Almost every theoretical type of propaganda was employed by Saddam Hussein. Some of the prominent types are agitation, white, black and vertical propaganda. As the example of mass funeral of dead babies illustrates, Saddam intended to appeal to the emotions of the audience, circumventing deliberation on fact and logic. It served to agitate the minds of sympathizers and rally them behind his cause.
Vertical propaganda is identified with government missives given to international press, which were full of exaggeration and fabrication of facts and events. For example, Saddam perpetrated misinformation about how American missiles targeted hospitals and civilian areas. This was dictated to journalists in a top-down fashion. After the media carried these dubious official stories without cross-checking facts, it was disseminated horizontally among Iraqi citizens as well as abroad.
There are also instances of misattribution of sources (black) as well as intended ambiguity with . . . Read More
Pan-European revolutions of 1830 manifested in different forms in different regions. In Netherlands and France they took a romantic hue, whereas in Poland and Switzerland the impact on the political establishment was less pronounced. In the United Kingdom of Netherlands and in France, the impact of the revolution was to establish constitutional monarchies (also called commonly as ‘popular monarchies’). This meant that the older aristocratic order was dismantled and republicanism was given a new thrust. For example, prior to the revolution, the king held dominion over his country through the mandate of God. His reference as the King of France testified this fact. But after the revolution, his title was changed to King of the French, indicating how his authority is derived from the collective will of the citizens. Likewise, in Belgium, King Leopold I took to the throne under the reconfigured political arrangement. At the same time in Congress Poland the revolt against the . . . Read More
The four-part documentary series The Century of the Self captures the rise of one of the definitive industries of the 20th century, namely, Public Relations (PR). The term Public Relations is somewhat of a euphemism, for far from maintaining healthy relations with consumers the industry actually acts against their interests. It is true that the role of PR is to keep the public contended, but the problem lies in the means it adopts to achieve this end. Instead of addressing genuine public grievances through transparent sharing of information, PR firms specialize in manufacturing misinformation and spinning dubious facts.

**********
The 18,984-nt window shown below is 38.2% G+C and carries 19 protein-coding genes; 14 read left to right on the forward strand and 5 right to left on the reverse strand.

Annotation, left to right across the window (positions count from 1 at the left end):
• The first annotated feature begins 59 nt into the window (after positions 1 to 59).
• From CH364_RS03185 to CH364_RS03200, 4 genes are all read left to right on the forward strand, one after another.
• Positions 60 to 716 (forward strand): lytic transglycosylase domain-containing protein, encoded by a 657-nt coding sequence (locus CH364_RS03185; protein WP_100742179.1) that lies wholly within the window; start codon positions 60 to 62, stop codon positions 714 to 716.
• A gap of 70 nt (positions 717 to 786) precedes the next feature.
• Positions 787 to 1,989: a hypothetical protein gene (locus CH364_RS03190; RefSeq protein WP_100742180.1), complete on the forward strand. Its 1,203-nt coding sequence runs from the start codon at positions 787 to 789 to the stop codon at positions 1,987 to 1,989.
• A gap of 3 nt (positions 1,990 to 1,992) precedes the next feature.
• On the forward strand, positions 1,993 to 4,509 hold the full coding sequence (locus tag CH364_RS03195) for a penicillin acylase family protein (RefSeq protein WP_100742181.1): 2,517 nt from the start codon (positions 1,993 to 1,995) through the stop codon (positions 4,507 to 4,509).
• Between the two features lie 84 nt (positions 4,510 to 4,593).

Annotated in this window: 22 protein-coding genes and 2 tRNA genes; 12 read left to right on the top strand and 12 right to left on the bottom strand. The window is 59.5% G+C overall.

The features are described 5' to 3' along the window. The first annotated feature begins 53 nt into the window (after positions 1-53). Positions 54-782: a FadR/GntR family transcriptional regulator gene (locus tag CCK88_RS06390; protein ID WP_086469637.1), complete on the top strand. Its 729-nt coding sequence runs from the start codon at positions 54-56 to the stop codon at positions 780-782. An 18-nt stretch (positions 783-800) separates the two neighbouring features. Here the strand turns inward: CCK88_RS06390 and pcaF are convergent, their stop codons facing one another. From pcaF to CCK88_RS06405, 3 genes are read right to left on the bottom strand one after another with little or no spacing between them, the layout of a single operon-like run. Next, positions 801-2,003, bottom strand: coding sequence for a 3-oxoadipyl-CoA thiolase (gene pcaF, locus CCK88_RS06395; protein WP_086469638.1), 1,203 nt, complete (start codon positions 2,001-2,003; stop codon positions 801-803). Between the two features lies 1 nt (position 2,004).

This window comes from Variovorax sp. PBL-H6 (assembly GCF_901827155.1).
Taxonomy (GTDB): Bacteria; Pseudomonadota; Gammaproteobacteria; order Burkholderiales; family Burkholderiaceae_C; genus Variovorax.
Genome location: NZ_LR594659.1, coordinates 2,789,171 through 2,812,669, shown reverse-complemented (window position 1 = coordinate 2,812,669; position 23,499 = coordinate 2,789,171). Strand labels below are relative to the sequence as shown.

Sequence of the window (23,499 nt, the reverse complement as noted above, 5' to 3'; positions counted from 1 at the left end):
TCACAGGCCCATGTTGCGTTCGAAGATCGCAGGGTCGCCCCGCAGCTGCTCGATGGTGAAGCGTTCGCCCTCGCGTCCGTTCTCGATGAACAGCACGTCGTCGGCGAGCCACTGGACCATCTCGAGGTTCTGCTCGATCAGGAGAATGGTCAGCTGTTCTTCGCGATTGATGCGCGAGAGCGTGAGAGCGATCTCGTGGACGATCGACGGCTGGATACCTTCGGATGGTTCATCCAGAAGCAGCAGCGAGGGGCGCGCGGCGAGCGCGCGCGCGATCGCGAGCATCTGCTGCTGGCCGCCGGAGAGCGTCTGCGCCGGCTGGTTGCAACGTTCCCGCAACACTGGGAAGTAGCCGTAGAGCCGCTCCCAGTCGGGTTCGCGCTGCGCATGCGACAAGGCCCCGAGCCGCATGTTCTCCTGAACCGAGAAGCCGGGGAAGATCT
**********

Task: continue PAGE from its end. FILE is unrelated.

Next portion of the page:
The Century of the Self exposes how thorough and scientific the PR industry has become. In its early days the industry concerned itself with selling products by highlighting its features. However, quite soon, as the Unique Selling Propositions (USPs) of competing products decreased, the only way of distinguishing products was through their perceptions. This . . . Read More
It is imperative that any political regime first gains its legitimacy before enforcing its authority on people. At the outset, it is important to differentiate legitimacy from legality. Legality is a technical concept, which may or may not always satisfy criteria for legitimacy. Legitimacy, on the other hand, is ascertained through an ethical evaluation of an action, phenomenon or an institution. In public affairs, many laws get contested on claims of their illegitimacy. Inversely, many laws are enacted on the basis of legitimate necessities for their existence. The role of democracy, in this context, is to legitimate what is legal and vice versa. Whether it is a representative democracy or direct democracy, the role of democratic processes is to bring a moral bearing to the legislatures. More broadly, democracy is the force of virtue through which a state can exercise its authority. The rest of this essay will elaborate various facets to the interrelation between legitimacy and . . . Read More
Consciously or not, Stalin conjoins religion and politics. Why?
Religion, especially the monotheistic religions profess the idea of damnation and divine retribution for sinners. Stalin must have thought that where bullets and the baton are inadequate in suppressing dissent, the fear of God would serve as a complete deterrent. Another explanation for Stalin’s mixing of politics and religion is to develop cult followership. In religion, we find how the revealed word of God is never contested. It would suit Stalin’s totalitarian agenda quite well to have the citizens worship him as a cult figure. By encouraging religion, Stalin is promoting certain personality traits that are complementary to running a totalitarian regime.
What is the point of having numerous Stalins? (the plaster of Paris busts in the basement)
Although Stalin was a man in possession of enormous political power, deep inside he was very insecure. Some consider . . . Read More